Thermobaric weapons are also frequently referred to as “vacuum bombs” because the explosion sucks up the surrounding oxygen. Pietras, however, says “vacuum bomb” isn’t the most accurate term for the weapons.
“It’s kind of a misnomer, in a way. It’s not like in the movies where it explodes, and then all the oxygen in that area gets sucked up, and nobody can breathe,” he said.
Victims can’t breathe because of the massive amount of overpressure created by the detonation of the bomb itself, Pietras said. When the overpressure reaches someone, it can cause internal organs to collapse because of the sharp increase of pressure within the body cavities, like the pleural cavity that contains the lungs.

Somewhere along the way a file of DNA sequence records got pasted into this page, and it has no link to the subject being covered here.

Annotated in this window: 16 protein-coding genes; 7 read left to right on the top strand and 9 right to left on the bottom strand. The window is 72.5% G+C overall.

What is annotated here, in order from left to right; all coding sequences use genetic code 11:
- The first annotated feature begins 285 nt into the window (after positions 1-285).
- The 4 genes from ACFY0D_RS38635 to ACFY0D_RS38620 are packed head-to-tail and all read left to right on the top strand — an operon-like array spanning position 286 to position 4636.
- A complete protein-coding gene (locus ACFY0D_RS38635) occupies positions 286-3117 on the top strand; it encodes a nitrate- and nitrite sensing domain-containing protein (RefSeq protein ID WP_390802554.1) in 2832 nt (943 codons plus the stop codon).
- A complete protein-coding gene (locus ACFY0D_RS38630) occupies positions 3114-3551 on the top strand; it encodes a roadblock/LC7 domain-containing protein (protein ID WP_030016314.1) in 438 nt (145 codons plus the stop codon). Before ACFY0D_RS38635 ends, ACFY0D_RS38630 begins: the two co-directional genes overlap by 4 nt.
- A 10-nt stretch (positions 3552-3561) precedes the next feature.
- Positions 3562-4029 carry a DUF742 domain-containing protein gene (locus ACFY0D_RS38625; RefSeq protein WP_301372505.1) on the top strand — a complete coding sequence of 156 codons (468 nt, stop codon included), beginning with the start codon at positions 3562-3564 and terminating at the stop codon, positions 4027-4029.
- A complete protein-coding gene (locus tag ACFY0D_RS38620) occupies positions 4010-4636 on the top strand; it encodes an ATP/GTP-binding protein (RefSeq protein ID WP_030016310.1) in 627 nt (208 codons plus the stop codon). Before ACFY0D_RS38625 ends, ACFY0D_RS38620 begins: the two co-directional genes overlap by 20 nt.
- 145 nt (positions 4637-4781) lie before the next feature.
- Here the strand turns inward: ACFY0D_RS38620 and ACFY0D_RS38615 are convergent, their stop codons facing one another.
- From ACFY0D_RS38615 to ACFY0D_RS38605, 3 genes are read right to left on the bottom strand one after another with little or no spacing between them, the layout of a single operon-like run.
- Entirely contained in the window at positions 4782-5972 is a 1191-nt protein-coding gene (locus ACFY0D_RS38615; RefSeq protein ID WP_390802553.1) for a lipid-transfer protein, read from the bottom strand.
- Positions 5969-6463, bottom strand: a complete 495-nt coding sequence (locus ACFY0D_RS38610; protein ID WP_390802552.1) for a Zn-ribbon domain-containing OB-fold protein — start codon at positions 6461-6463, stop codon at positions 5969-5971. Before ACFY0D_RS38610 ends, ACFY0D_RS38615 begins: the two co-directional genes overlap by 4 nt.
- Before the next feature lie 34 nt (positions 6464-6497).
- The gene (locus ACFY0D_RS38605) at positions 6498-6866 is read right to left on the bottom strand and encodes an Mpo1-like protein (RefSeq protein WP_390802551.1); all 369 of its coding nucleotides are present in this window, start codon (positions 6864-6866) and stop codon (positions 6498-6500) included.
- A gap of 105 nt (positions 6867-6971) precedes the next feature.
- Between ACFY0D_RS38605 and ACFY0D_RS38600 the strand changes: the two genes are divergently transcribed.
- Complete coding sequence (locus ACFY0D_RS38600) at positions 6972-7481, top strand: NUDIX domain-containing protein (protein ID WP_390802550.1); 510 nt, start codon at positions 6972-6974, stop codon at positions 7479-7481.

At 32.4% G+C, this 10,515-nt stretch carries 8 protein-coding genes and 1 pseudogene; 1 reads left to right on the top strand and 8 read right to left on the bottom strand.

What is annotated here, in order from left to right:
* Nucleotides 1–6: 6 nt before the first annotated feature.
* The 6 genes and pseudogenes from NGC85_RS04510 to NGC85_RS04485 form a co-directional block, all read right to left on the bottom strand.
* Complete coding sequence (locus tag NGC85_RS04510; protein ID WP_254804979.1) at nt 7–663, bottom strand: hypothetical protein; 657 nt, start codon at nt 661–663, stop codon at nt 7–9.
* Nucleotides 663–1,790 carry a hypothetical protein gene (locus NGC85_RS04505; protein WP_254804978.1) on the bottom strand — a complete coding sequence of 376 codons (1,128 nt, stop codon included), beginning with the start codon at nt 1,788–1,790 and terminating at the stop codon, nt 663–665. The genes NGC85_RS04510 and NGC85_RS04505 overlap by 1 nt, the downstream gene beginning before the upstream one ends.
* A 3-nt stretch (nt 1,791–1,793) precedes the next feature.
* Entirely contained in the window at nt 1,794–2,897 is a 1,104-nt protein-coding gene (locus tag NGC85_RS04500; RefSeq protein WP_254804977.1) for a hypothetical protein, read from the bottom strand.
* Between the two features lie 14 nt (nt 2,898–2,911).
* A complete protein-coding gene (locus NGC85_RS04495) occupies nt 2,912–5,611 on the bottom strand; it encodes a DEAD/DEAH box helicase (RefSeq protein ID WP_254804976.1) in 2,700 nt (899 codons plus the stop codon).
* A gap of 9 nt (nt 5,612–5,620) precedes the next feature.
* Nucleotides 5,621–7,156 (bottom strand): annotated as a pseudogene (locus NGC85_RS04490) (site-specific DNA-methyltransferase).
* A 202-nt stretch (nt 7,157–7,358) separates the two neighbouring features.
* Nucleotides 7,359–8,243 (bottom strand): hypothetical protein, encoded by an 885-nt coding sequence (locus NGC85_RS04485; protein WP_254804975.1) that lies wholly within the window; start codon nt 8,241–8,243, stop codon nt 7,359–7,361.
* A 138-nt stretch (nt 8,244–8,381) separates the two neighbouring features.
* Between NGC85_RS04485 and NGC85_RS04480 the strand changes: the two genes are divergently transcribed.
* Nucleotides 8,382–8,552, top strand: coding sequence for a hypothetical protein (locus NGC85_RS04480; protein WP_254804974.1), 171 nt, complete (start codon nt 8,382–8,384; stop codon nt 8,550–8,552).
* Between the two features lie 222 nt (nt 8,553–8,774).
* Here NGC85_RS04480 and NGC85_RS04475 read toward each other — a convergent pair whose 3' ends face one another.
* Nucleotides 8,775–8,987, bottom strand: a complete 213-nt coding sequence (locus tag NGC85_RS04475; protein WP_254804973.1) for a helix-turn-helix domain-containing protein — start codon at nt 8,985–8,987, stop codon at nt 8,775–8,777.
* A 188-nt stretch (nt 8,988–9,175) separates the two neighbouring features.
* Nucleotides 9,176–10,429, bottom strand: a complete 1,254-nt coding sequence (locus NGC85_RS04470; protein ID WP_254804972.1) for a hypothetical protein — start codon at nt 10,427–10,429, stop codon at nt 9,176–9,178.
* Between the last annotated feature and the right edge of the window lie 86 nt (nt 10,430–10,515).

“You get a lot of invisible wounds,” he said. “You get the typical traumatic brain injury, and you get busted eardrums, you get some lung damage, and organ damage.”
— The RAGE X – Conflict News (@theragex) February 26, 2022
Russia used thermobaric bombs in Chechnya in the 1990s, and vacuum bombs were reportedly used by Syrian forces and their Russian allies in 2016 and 2017. But Russia isn’t the only country to utilize the devastating munitions. Pietras said he called in thermobaric bombs in Afghanistan, but in those instances the attacks targeted caves, not major metropolitan areas like in Ukraine. A thermobaric-type bomb was also suspected in the 2020 Nashville Christmas bombing.